Road transport. The Court of Justice rules on the national legislation permitting the transfer of criminal liability for serious infringements regarding the driving time and rest periods of drivers

On 11 May 2023, the Court of Justice handed down its judgment in Case C‑155/22, RE v Bezirkshauptmannschaft Lilienfeld, on the interpretation of Article 6(1) and Article 22 of Regulation (EC) No 1071/2009. The request has been made in proceedings between RE and Bezirkshauptmannschaft Lilienfeld (administrative authority of the district of Lilienfeld) concerning several penalties imposed on RE for infringements of European law rules relating, inter alia, to the driving time and rest periods of drivers.

On 11 January 2019, the administrative authority imposed on RE, in his capacity of the responsible agent of H.Z. GmbH, several fines for not having planned the working time of S.R., a driver employed by the company, in such a way as to enable him to comply with the daily driving time laid down by Regulation No 561/2006 as well as with the obligations relating to the use of the tachograph laid down by Regulation No 165/2014. By a judgment of 29 May 2020, however, the Landesverwaltungsgericht Niederösterreich (Lower Austria Regional Administrative Court; the “referring court”) annulled the decision of the administrative authority considering that the national provisions of the Verwaltungsstrafgesetz (Law on administrative penalties) at issue could not serve as a legal basis for the penalties imposed on RE, since, under the administrative procedure at the end of which those penalties were imposed it was not possible for a check to be carried out on the good repute of H.Z. and, therefore, to impose a penalty against it. 

Since the Verwaltungsgerichtshof (Supreme Administrative Court) set aside the judgment of the referring court the latter, giving a ruling on the criminal administrative procedure at issue, decided to stay it and to ask to the Court of Justice whether Article 22 of Regulation No 1071/2009, read in conjunction with Article 6(1) of that regulation, must be interpreted as precluding a national law pursuant to which a person that incurs criminal responsibility for infringements committed within a road transport undertaking and whose conduct is taken into account for the purpose of assessing the good repute of that undertaking may designate a person as having the capacity of the agent responsible for compliance with the provisions of European law concerning the driving time and rest periods of drivers, thereby transferring to that latter person the criminal responsibility for infringements of those provisions of European law, where the national law does not permit the infringements imputed to that agent to be taken into account for the purpose of assessing whether that transport undertaking meets the requirement of good repute.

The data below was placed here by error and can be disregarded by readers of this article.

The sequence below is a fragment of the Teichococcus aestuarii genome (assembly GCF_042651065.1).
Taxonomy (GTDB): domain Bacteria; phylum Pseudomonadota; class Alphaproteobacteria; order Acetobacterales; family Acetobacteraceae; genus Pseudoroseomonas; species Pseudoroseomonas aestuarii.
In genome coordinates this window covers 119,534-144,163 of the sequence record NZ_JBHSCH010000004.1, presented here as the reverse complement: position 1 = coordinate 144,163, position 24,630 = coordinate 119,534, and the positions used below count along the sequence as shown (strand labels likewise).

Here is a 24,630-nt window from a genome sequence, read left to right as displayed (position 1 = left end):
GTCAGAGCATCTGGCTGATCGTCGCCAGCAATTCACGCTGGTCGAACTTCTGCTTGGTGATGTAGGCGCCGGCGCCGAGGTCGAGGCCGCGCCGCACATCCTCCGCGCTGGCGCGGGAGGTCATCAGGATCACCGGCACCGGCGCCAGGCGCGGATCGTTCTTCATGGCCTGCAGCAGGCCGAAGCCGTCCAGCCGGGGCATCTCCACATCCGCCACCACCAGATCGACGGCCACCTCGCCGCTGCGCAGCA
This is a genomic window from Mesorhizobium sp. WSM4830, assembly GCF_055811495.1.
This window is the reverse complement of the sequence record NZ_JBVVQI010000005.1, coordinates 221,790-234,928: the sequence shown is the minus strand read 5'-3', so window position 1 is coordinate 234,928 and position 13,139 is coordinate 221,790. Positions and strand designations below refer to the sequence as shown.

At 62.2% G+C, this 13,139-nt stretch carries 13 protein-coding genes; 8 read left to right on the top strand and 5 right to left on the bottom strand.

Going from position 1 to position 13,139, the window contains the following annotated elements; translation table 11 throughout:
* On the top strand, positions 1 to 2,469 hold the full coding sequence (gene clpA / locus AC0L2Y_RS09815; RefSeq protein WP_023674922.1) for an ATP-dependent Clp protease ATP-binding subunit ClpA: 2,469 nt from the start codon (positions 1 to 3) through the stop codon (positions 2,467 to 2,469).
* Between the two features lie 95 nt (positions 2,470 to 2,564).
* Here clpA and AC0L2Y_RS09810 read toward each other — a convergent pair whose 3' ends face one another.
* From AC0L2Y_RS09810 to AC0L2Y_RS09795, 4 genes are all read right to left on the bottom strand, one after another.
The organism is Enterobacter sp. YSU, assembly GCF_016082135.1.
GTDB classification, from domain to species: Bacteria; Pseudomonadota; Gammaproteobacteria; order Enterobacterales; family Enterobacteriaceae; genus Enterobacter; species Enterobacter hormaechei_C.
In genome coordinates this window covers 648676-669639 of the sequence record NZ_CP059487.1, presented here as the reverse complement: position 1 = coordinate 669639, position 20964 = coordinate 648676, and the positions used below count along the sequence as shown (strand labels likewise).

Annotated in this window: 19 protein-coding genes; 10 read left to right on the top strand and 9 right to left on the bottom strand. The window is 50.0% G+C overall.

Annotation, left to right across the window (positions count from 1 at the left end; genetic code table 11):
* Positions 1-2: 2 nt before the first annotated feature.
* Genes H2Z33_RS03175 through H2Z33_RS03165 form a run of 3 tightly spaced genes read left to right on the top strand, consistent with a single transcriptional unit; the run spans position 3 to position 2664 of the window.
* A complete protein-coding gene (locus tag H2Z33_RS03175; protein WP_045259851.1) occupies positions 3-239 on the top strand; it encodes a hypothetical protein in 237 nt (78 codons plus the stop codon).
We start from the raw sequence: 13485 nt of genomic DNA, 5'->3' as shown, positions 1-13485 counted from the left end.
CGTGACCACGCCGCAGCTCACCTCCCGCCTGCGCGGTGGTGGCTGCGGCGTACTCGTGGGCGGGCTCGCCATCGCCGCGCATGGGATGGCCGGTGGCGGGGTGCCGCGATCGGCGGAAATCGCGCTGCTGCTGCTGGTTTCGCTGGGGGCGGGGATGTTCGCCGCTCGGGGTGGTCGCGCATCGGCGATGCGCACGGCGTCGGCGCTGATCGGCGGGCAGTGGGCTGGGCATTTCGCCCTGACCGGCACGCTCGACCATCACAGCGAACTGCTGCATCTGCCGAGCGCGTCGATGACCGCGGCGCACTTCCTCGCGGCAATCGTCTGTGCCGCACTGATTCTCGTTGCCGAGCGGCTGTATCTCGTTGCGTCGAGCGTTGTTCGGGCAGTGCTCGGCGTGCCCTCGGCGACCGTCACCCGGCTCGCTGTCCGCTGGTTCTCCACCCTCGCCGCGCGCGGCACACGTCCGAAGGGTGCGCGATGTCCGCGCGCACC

According to the Court, the law on administrative penalties permits a road transport undertaking to designate a person as the responsible agent for compliance with the rules of European law, referred to in Article 6(1), third subparagraph, point (b) of Regulation 1071/2009, entailing the transfer of criminal responsibility for the infringements of those European law rules committed in the exercise of those road transport activities by that undertaking, which precludes the conduct of the person who is designated in that way from being taken into account in order to assess whether that undertaking meets the requirement of good repute provided for in Article 3(1)(b) of that Regulation. Therefore, this law such precludes, contrary to Article 22(1) of Regulation 1071/2009, the calling into question of the good repute of road transport undertakings and the imposition of penalties against them, whilst the persons who must be regarded, in relation to those undertakings, as being the “relevant persons”, within the meaning of the second subparagraph of Article 6(1) of that regulation, have committed serious infringements of the rules of European law referred to in Article 6(1), third subparagraph, point (b).

Marco Stillo